1. Sionnach Says:

    Enda Kenny must be the most boring political leader in the history of Irish politics – but I have to say this is a no-brainer. Why the Seanad exists is a mystery. What they actually do is a mystery. What is not a mystery is the enormous cost – basic salary of E70,000 + a collective 5.6 million in annual expenses. Money we can’t afford, given away gratis to mostly already wealthy individuals who use it as a part time gravy train, to supplement their real incomes. Pat Rabitte actually said “it did have a small number of outstanding senators.” but didn’t elaborate unfortunately. I hope he’s not confusing “outstanding” with “pompous” – which is the adjective which springs to my mind whenever I hear Eoghan Harris, David Norris, or Ivana Bacik spout on.
    We all know what reform FF would deliver. The only answer is abolish this elitist travesty.

  2. Mark Dowling Says:

    Dr von P – anyone defending the Seanad has to come up with one item per year in the last decade materially influenced by the Seanad. Half-points for anything from the ones with a pulse (D Norris, F Quinn)

    For too long the Seanad has been abused as a dumping ground for the decrepit (Mammy O’Rourke), the losers (especially of coalition partners – some of whom campaigned on abolition) and as training wheels for the likes of Brian Crowley and Billy Kelliher. Furthermore, it has no love from DCU or UL graduates who should have had Seanad votes since 1979.

    I would rather the entire Seanad be put to the sword (figuratively) than reduce the number of TDs, but instead enhance the powers of Dail Committees so that the 166 there can do more useful work.

  3. My argument (made this morning on my blog) is that we don’t need to abolish the Seanad, just abolish the salaries paid to senators.

    Cost saving alone is not a good enough reason to abolish the Seanad. Those who see it as irrelevant should consider, using the same argument, the relevance of the Dáil. Abolishing the Dáil would save a few million, but that doesn’t make it a good idea.

    The Seanad should be reformed, but not abolished. Reform would also mean we don’t necessarily need the expense of a referendum which would also detract political and media attention from more important issues currently facing the State.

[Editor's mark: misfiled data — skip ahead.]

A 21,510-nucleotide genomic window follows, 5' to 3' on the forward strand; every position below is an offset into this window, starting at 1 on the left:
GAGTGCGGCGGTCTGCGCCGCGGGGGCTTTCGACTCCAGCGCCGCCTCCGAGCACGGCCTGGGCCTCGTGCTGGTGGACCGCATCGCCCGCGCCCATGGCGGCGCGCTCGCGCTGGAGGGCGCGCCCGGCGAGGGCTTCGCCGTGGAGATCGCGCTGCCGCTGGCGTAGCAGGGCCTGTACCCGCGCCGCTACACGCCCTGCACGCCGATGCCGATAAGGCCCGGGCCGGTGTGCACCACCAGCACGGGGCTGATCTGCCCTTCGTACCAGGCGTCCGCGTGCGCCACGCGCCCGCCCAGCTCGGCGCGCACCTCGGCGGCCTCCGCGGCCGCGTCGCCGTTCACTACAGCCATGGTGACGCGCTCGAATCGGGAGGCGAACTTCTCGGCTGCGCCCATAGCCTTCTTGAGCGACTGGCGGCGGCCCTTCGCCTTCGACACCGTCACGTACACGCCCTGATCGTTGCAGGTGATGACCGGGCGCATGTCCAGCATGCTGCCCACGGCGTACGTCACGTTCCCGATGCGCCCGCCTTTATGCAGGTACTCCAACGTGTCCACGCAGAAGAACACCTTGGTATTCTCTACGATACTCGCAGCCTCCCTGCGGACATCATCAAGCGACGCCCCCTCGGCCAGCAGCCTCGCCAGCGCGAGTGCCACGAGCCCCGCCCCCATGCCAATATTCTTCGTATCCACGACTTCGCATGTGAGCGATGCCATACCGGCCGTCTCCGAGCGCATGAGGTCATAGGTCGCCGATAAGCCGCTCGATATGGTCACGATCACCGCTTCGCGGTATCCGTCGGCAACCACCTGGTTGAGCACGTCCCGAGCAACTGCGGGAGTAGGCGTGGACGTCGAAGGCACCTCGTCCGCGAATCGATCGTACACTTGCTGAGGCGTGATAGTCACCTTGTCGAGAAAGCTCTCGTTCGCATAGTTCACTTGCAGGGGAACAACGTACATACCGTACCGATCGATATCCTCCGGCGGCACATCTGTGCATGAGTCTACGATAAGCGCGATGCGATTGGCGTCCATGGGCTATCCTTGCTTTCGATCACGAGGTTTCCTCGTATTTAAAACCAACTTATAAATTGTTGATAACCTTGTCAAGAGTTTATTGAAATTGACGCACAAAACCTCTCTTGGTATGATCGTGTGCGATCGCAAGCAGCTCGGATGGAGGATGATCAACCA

4. Aidan Says:

    I agree with you that an upper chamber is desirable for a parliamentary democracy following the Irish model. What clearly needs to be reformed is the composition of the house in Ireland and not its existence per se. The difficulty would be in effecting reform without undue political influence.

    • I think that sums it up, Aidan.

      I think that one of the issues is that the second chamber needs on the one hand to be party political – it really does need to reflect the distribution of political preferences in the country – and on the other hand not, so that it doesn’t just add another layer of me-too debate to the issues. Getting that right is tricky. The existing framework doesn’t, but there are ways.

      • Niall Says:

        How about electing the second chamber on a national basis with the whole country as one constituency. This would oblige the electorate to vote for policies rather than for parochial reasons (favours done or expected)

  5. Vincent Says:

    With the Senate you have to ask what it was trying to prevent rather that what it was trying to achieve. Then, and using those criterion, you would have to say that the Senate has been remarkably successful.

    God help us but it is far far far better that many of the cannon are now safely tied in a fan facing Donie’s hair than firing off in all directions.
    Also, it is fascination to listen to the plum of the Dublin University fellows ease somewhat over the years. There was a time when you would swear they were atop a horse.

  6. the principle of whether or not the Senate should be abolished is not the issue. The issue is complete political reform. Abolish both houses and start again, from a non controllable and totally transparent perspective.